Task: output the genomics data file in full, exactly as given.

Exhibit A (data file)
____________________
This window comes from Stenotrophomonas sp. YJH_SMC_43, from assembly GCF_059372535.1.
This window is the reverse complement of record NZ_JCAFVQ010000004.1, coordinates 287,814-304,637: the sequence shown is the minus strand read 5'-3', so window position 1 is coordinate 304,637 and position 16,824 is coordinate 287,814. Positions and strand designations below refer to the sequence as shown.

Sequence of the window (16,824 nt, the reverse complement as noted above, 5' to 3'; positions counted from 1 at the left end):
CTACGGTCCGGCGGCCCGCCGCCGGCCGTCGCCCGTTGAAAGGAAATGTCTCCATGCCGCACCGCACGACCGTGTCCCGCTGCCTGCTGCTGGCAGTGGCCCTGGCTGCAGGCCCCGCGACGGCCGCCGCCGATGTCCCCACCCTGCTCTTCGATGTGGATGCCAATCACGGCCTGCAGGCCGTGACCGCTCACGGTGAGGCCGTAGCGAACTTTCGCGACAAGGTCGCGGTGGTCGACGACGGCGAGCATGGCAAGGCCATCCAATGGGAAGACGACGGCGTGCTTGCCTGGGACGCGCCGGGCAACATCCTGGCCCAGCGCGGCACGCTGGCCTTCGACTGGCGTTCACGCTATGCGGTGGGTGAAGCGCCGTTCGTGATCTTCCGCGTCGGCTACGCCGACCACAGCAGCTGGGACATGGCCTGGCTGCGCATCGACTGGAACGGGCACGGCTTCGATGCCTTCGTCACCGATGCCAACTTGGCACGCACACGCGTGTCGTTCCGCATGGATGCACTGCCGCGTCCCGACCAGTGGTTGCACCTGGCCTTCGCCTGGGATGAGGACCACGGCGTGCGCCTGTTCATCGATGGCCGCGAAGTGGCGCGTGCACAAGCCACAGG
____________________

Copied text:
This window comes from Stenotrophomonas sp. YJH_SMC_43, from assembly GCF_059372535.1.
This window is the reverse complement of record NZ_JCAFVQ010000004.1, coordinates 287,814-304,637: the sequence shown is the minus strand read 5'-3', so window position 1 is coordinate 304,637 and position 16,824 is coordinate 287,814. Positions and strand designations below refer to the sequence as shown.

Sequence of the window (16,824 nt, the reverse complement as noted above, 5' to 3'; positions counted from 1 at the left end):
CTACGGTCCGGCGGCCCGCCGCCGGCCGTCGCCCGTTGAAAGGAAATGTCTCCATGCCGCACCGCACGACCGTGTCCCGCTGCCTGCTGCTGGCAGTGGCCCTGGCTGCAGGCCCCGCGACGGCCGCCGCCGATGTCCCCACCCTGCTCTTCGATGTGGATGCCAATCACGGCCTGCAGGCCGTGACCGCTCACGGTGAGGCCGTAGCGAACTTTCGCGACAAGGTCGCGGTGGTCGACGACGGCGAGCATGGCAAGGCCATCCAATGGGAAGACGACGGCGTGCTTGCCTGGGACGCGCCGGGCAACATCCTGGCCCAGCGCGGCACGCTGGCCTTCGACTGGCGTTCACGCTATGCGGTGGGTGAAGCGCCGTTCGTGATCTTCCGCGTCGGCTACGCCGACCACAGCAGCTGGGACATGGCCTGGCTGCGCATCGACTGGAACGGGCACGGCTTCGATGCCTTCGTCACCGATGCCAACTTGGCACGCACACGCGTGTCGTTCCGCATGGATGCACTGCCGCGTCCCGACCAGTGGTTGCACCTGGCCTTCGCCTGGGATGAGGACCACGGCGTGCGCCTGTTCATCGATGGCCGCGAAGTGGCGCGTGCACAAGCCACAGG